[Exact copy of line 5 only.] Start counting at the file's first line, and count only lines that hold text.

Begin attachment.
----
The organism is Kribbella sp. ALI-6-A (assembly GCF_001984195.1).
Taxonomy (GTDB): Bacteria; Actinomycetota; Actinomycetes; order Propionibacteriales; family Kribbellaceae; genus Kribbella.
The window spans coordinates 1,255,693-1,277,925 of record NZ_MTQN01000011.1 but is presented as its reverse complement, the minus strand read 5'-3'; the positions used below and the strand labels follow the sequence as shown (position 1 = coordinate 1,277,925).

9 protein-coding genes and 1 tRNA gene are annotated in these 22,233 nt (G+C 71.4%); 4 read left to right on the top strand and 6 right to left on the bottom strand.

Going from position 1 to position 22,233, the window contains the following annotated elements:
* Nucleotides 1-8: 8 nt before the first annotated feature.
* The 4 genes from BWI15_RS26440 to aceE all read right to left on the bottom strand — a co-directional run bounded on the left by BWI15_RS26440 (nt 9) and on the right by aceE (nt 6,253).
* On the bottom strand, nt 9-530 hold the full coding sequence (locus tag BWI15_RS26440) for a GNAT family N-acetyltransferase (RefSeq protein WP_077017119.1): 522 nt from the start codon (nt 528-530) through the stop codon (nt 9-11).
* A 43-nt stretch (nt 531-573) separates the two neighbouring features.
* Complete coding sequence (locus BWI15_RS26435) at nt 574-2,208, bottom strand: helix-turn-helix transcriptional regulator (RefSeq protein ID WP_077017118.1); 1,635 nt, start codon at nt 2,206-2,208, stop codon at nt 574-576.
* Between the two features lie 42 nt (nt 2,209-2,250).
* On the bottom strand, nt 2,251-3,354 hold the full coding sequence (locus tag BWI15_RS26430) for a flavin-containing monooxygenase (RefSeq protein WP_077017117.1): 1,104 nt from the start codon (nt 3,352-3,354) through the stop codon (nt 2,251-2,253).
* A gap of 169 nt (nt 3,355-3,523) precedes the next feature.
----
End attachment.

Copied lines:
Going from position 1 to position 22,233, the window contains the following annotated elements: